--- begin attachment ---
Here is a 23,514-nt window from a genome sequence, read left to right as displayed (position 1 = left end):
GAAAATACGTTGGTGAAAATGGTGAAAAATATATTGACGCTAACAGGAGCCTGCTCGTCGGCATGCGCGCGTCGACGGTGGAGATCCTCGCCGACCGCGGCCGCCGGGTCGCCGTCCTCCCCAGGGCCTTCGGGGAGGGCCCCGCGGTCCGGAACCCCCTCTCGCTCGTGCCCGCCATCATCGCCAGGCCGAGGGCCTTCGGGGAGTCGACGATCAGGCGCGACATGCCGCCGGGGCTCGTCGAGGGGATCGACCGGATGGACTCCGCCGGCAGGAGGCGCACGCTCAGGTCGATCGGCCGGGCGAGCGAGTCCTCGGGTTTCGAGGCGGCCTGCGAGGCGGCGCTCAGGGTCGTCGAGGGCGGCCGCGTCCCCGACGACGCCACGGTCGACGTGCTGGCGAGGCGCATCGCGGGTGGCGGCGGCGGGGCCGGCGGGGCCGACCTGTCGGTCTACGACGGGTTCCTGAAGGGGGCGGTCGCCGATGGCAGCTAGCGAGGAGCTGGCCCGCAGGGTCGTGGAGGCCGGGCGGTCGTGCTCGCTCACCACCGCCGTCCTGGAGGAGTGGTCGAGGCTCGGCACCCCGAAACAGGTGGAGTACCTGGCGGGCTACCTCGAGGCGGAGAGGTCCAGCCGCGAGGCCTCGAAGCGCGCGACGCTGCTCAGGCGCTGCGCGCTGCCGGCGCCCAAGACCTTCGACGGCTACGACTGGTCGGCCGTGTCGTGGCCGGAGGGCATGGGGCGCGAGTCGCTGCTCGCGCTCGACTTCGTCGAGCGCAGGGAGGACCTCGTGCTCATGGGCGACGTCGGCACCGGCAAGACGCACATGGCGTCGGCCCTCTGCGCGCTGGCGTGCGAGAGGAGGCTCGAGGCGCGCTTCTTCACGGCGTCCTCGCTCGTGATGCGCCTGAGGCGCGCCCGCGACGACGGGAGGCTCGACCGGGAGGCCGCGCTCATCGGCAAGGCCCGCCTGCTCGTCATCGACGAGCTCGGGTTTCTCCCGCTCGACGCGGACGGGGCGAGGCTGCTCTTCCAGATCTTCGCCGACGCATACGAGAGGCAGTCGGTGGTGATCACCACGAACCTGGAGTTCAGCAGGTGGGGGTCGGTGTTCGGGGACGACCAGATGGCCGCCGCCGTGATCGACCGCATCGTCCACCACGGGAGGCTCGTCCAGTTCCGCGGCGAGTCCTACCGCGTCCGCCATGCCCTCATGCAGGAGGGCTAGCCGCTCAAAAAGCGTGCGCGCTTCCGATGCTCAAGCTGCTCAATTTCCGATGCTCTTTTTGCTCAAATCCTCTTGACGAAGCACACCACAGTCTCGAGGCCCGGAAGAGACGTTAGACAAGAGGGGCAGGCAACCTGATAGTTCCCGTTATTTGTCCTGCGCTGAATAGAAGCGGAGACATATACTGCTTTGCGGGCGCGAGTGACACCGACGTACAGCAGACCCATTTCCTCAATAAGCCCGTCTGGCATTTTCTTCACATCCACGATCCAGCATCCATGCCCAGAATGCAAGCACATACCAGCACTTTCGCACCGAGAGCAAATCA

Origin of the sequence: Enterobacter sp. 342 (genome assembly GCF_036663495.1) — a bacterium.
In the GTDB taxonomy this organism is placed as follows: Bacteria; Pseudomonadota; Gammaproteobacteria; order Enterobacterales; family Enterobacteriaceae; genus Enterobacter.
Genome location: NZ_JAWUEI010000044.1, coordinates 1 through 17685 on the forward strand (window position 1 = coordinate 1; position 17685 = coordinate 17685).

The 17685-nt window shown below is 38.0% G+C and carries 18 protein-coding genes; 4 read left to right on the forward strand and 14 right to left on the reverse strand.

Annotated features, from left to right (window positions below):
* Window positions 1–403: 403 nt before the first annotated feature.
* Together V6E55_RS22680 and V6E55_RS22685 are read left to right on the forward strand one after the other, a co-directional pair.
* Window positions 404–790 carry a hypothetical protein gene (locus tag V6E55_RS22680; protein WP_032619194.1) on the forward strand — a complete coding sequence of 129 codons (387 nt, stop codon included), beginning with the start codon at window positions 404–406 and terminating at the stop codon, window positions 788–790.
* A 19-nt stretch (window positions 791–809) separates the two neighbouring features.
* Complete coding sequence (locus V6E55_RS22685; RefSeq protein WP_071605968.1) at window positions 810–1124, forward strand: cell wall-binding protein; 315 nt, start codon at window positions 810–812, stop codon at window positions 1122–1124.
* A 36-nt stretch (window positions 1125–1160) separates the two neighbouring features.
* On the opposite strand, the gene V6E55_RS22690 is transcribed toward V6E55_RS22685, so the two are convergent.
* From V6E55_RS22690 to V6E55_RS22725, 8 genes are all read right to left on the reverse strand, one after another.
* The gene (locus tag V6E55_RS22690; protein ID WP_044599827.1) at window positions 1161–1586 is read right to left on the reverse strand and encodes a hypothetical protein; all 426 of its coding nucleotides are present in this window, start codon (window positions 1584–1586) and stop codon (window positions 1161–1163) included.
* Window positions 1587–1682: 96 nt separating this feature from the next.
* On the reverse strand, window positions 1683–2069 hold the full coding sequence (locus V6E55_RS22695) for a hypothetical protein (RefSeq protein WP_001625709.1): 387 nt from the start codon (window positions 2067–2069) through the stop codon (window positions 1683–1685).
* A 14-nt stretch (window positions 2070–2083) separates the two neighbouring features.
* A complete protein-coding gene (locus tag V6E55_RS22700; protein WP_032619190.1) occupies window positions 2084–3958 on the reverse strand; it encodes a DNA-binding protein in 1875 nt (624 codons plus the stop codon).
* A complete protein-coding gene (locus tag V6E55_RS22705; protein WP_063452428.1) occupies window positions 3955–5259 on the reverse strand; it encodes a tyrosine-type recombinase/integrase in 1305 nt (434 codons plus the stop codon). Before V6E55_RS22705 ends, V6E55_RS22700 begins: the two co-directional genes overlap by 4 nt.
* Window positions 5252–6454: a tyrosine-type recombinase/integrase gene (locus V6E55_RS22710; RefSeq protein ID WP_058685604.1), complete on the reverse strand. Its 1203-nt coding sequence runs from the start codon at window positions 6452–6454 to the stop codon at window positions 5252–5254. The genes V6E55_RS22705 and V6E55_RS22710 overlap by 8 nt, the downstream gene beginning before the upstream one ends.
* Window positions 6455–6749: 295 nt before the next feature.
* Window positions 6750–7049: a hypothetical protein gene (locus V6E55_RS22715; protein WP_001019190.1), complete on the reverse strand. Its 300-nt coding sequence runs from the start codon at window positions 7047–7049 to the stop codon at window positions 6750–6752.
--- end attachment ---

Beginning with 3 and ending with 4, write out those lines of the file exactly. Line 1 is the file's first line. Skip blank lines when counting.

Origin of the sequence: Enterobacter sp. 342 (genome assembly GCF_036663495.1) — a bacterium.
In the GTDB taxonomy this organism is placed as follows: Bacteria; Pseudomonadota; Gammaproteobacteria; order Enterobacterales; family Enterobacteriaceae; genus Enterobacter.